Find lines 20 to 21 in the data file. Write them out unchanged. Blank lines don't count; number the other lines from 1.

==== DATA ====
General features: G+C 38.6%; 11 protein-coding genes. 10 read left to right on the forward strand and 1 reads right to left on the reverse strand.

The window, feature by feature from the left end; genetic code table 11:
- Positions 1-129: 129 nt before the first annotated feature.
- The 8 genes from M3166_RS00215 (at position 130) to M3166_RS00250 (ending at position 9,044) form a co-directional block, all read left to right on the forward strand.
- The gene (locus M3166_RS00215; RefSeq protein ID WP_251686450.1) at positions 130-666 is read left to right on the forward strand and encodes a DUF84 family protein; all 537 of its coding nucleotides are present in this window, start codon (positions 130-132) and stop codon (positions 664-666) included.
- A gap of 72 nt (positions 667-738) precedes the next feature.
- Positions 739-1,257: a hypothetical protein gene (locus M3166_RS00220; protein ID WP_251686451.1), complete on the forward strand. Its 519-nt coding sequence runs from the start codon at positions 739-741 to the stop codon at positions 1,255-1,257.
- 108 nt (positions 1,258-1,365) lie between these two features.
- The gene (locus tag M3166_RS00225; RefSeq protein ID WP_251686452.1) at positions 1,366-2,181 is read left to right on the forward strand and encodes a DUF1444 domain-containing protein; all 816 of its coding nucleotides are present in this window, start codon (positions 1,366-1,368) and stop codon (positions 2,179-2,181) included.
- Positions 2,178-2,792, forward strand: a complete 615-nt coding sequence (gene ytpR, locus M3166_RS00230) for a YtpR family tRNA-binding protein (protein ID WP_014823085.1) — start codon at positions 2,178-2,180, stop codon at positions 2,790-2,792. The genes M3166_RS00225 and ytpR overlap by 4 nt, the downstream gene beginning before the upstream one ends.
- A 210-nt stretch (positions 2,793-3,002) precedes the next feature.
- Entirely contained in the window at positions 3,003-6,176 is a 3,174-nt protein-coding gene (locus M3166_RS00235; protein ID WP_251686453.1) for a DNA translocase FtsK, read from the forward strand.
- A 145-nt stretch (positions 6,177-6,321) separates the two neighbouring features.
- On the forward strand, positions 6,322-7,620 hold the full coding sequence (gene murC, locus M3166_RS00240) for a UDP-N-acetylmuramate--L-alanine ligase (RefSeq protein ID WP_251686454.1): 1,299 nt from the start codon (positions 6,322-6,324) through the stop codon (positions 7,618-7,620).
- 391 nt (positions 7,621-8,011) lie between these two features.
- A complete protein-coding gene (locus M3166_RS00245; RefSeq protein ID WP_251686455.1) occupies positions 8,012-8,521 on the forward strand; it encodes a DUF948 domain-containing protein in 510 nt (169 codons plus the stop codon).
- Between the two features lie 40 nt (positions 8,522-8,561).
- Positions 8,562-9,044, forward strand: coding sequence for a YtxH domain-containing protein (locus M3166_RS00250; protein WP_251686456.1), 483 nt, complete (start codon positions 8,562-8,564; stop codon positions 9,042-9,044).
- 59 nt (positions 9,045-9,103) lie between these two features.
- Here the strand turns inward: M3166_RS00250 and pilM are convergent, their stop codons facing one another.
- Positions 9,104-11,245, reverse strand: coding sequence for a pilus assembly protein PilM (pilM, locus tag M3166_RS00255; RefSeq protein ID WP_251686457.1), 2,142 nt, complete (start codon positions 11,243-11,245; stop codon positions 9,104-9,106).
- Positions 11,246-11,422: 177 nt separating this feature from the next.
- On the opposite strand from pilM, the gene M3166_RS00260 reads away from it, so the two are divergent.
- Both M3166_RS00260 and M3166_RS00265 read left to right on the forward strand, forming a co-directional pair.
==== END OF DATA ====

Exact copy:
- Here the strand turns inward: M3166_RS00250 and pilM are convergent, their stop codons facing one another.
- Positions 9,104-11,245, reverse strand: coding sequence for a pilus assembly protein PilM (pilM, locus tag M3166_RS00255; RefSeq protein ID WP_251686457.1), 2,142 nt, complete (start codon positions 11,243-11,245; stop codon positions 9,104-9,106).